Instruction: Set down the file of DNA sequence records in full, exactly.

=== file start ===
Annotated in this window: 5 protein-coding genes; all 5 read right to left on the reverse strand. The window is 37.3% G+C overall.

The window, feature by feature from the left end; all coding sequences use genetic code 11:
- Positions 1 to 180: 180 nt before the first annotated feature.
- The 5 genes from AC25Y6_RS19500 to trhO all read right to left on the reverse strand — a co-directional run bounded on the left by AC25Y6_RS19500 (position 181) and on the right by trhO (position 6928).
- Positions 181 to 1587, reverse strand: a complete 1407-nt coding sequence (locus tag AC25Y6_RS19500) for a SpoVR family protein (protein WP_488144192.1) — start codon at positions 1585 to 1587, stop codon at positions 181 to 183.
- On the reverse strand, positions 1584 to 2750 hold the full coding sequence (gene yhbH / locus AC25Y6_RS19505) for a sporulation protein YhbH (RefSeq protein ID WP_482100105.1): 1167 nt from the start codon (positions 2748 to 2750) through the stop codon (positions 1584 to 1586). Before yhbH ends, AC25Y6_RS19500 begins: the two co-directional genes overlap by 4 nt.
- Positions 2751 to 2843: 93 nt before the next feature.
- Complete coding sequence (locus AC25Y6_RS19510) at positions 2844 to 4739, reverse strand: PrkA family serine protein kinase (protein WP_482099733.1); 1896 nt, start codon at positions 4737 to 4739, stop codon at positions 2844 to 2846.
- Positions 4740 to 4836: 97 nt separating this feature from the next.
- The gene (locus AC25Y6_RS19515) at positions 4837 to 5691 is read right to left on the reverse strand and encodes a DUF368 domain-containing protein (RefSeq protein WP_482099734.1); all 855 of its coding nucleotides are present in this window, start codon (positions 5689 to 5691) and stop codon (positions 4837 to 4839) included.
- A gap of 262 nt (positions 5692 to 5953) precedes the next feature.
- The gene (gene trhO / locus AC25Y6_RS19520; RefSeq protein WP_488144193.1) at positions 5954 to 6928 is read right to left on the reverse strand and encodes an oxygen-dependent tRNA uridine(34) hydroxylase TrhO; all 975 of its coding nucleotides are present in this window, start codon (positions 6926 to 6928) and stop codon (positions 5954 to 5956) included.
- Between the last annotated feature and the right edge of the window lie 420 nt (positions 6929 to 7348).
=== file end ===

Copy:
Annotated in this window: 5 protein-coding genes; all 5 read right to left on the reverse strand. The window is 37.3% G+C overall.

The window, feature by feature from the left end; all coding sequences use genetic code 11:
- Positions 1 to 180: 180 nt before the first annotated feature.
- The 5 genes from AC25Y6_RS19500 to trhO all read right to left on the reverse strand — a co-directional run bounded on the left by AC25Y6_RS19500 (position 181) and on the right by trhO (position 6928).
- Positions 181 to 1587, reverse strand: a complete 1407-nt coding sequence (locus tag AC25Y6_RS19500) for a SpoVR family protein (protein WP_488144192.1) — start codon at positions 1585 to 1587, stop codon at positions 181 to 183.
- On the reverse strand, positions 1584 to 2750 hold the full coding sequence (gene yhbH / locus AC25Y6_RS19505) for a sporulation protein YhbH (RefSeq protein ID WP_482100105.1): 1167 nt from the start codon (positions 2748 to 2750) through the stop codon (positions 1584 to 1586). Before yhbH ends, AC25Y6_RS19500 begins: the two co-directional genes overlap by 4 nt.
- Positions 2751 to 2843: 93 nt before the next feature.
- Complete coding sequence (locus AC25Y6_RS19510) at positions 2844 to 4739, reverse strand: PrkA family serine protein kinase (protein WP_482099733.1); 1896 nt, start codon at positions 4737 to 4739, stop codon at positions 2844 to 2846.
- Positions 4740 to 4836: 97 nt separating this feature from the next.
- The gene (locus AC25Y6_RS19515) at positions 4837 to 5691 is read right to left on the reverse strand and encodes a DUF368 domain-containing protein (RefSeq protein WP_482099734.1); all 855 of its coding nucleotides are present in this window, start codon (positions 5689 to 5691) and stop codon (positions 4837 to 4839) included.
- A gap of 262 nt (positions 5692 to 5953) precedes the next feature.
- The gene (gene trhO / locus AC25Y6_RS19520; RefSeq protein WP_488144193.1) at positions 5954 to 6928 is read right to left on the reverse strand and encodes an oxygen-dependent tRNA uridine(34) hydroxylase TrhO; all 975 of its coding nucleotides are present in this window, start codon (positions 6926 to 6928) and stop codon (positions 5954 to 5956) included.
- Between the last annotated feature and the right edge of the window lie 420 nt (positions 6929 to 7348).